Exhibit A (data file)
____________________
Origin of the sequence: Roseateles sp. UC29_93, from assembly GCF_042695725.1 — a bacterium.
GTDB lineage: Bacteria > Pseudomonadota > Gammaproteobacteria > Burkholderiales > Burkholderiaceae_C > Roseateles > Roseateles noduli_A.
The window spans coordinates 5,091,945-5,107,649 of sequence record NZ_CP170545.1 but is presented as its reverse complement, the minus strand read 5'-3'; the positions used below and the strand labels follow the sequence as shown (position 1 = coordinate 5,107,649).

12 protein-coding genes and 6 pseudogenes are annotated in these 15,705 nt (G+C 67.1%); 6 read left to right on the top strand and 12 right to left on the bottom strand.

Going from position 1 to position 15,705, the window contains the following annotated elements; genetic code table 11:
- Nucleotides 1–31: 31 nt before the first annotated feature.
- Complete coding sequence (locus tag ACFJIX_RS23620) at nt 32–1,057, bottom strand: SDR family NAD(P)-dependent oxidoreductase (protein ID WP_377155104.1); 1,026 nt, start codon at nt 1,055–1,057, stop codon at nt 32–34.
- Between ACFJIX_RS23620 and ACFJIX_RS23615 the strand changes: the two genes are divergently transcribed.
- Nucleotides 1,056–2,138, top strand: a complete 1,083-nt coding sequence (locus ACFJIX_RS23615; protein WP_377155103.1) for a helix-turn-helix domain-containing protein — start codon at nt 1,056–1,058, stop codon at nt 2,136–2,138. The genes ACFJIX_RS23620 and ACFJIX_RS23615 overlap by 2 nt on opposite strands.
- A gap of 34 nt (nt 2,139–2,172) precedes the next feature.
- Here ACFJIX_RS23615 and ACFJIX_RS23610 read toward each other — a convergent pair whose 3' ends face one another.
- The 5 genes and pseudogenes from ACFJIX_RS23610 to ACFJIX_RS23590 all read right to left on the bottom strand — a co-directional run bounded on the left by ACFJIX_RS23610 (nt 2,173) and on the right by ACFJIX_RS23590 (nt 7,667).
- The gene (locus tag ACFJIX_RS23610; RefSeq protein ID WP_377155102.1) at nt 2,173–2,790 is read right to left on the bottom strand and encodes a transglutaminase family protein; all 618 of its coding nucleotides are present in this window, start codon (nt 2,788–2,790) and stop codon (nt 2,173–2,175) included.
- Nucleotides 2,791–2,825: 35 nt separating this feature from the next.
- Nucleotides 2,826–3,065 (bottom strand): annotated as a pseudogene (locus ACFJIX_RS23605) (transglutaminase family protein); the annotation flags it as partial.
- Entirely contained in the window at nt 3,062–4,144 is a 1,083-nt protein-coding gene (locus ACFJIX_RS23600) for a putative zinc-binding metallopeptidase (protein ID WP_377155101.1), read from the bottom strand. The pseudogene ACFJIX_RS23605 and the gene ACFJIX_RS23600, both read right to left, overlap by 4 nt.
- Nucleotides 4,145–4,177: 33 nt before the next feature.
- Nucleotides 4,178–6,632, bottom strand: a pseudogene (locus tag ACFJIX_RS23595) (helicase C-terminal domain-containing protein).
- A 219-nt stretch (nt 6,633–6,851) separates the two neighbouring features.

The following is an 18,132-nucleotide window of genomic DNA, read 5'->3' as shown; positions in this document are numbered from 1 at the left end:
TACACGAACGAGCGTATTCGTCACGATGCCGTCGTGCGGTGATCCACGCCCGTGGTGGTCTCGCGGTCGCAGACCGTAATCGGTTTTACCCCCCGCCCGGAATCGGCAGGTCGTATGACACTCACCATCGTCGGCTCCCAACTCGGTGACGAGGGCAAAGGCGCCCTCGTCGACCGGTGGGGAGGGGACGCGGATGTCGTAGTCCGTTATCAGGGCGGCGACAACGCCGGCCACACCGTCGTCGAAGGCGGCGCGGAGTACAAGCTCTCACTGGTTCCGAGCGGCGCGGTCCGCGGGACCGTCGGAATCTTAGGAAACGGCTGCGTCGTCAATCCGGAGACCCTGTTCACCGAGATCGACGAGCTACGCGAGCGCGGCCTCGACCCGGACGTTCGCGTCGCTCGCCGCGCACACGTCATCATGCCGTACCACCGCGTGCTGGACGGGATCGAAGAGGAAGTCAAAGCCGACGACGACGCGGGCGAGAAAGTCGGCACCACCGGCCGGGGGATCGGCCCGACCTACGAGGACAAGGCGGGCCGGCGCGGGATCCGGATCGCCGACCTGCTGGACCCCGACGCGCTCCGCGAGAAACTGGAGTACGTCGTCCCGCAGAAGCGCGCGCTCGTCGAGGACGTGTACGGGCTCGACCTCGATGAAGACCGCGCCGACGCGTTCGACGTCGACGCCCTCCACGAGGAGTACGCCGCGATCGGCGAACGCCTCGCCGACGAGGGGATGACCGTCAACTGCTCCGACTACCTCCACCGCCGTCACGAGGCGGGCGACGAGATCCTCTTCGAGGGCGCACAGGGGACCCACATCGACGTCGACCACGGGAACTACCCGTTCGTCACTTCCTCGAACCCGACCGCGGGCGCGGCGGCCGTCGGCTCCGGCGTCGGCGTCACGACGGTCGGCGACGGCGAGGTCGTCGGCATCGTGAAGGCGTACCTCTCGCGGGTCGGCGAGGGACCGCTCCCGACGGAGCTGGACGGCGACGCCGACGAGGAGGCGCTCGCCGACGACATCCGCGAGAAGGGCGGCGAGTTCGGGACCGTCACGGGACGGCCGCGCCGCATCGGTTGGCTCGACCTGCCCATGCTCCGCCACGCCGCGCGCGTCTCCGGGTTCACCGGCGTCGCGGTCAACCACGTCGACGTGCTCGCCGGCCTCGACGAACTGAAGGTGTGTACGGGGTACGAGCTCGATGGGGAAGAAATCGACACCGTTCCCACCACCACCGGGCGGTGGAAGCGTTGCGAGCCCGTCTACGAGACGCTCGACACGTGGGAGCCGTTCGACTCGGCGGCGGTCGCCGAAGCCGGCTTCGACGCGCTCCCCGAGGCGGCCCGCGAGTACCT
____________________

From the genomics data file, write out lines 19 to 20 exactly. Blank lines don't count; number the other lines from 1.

- A 219-nt stretch (nt 6,633–6,851) separates the two neighbouring features.

The following is an 18,132-nucleotide window of genomic DNA, read 5'->3' as shown; positions in this document are numbered from 1 at the left end: